Demand response: for congestion management or for grid balancing?
Every study about the energy transition stresses the importance of the role of flexible demand of electricity: when electricity comes from sun or wind, it needs to be used at those moments when it is available (as electricity is difficult to store for later use).
A second use of the flexibility of demand is to prevent congestion in the electricity grid: especially with the increasing use of electrical energy such as by electrification of transportation and heating, at many places there will be times when the capacity of the grid is insufficient for this increased demand. If demand is flexible however, it can be shifted to periods where there is no congestion.
These two uses of demand response are conflicting: when there is imbalance the shifting of loads to that moment may create congestion, whereas the shifting of loads in time to prevent congestion creates an imbalance. This raises two new issues: 1) what is a good network tariff and market mechanism to facilitate demand response for balancing while preventing overloading the grid and blackouts, 2) how to decide when and where to reinforce the grid (first) to increase the potential for demand response for balancing?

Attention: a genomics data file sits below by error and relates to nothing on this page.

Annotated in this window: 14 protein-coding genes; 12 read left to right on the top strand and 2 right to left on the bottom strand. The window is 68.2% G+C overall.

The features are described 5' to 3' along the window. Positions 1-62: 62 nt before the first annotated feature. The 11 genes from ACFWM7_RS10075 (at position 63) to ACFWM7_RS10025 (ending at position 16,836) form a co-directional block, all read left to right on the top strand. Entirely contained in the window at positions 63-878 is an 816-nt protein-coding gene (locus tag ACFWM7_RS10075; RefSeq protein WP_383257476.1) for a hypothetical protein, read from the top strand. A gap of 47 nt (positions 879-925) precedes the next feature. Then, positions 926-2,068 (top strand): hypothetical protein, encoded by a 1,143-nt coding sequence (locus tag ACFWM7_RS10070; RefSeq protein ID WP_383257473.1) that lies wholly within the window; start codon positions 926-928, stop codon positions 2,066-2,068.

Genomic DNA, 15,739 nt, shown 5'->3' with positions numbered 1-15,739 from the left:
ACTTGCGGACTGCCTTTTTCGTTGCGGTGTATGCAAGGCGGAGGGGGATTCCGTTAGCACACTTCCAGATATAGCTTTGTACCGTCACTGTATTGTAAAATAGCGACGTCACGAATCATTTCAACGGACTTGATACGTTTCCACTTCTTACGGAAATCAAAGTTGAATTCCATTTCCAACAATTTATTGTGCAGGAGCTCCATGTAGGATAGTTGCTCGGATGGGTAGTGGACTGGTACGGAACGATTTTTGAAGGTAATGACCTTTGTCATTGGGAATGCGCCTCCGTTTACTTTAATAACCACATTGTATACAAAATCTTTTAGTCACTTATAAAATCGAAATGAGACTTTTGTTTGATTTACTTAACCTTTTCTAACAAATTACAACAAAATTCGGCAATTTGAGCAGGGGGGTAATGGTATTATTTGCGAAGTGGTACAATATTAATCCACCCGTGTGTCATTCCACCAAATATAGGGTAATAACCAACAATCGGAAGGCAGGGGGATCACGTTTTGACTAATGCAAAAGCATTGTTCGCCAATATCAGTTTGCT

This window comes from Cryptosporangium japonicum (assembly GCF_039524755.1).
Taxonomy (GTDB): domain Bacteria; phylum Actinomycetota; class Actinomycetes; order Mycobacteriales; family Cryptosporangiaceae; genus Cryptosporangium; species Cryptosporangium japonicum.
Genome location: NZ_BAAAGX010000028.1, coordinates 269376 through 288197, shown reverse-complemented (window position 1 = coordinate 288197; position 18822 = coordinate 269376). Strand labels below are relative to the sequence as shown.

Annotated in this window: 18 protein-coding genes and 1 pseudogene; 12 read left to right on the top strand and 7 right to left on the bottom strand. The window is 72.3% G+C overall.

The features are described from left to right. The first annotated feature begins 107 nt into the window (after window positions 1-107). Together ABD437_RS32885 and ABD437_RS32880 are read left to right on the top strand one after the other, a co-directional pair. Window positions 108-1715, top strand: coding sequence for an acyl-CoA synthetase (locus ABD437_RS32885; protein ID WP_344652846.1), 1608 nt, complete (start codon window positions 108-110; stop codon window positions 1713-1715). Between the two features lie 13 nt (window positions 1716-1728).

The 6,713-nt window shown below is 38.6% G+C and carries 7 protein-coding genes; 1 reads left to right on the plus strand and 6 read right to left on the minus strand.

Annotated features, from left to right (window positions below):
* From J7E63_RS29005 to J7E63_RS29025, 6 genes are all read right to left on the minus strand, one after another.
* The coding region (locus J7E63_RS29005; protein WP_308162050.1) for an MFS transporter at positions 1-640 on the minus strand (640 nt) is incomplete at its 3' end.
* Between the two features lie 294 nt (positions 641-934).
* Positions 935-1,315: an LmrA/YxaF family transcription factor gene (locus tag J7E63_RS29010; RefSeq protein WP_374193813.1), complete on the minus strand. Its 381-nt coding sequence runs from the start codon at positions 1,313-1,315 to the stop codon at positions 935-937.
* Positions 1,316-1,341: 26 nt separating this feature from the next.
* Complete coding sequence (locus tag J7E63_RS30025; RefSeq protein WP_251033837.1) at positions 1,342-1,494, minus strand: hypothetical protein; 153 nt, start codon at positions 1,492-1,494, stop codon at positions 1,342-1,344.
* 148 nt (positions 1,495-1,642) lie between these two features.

Anna Stawska contributes towards solving these issues by showing how different network tariffs influence the flexibility traded on the imbalance market: for example, she shows that an energy-based network tariff cannot be used to prevent congestion, but that a network tariff based on peak load can, but it has to be set quite high to always prevent congestion, leading to a significant reduction of participation in the imbalance market — also at moments without congestion. She furthermore identifies several issues with a so-called flexibility market where aggregators of flexible demand are payed not to use the network during certain times. Concluding that none of the currently used network tariffs is ideal but leaving room for new variants to be studied. The research method she uses for quantitatively analysing the effect of network tariffs is therefore maybe currently the most important contribution. She explains her work in this video lecture, recorded last month.
See here for the full paper (published in Energy Policy): https://doi.org/10.1016/j.enpol.2020.111920
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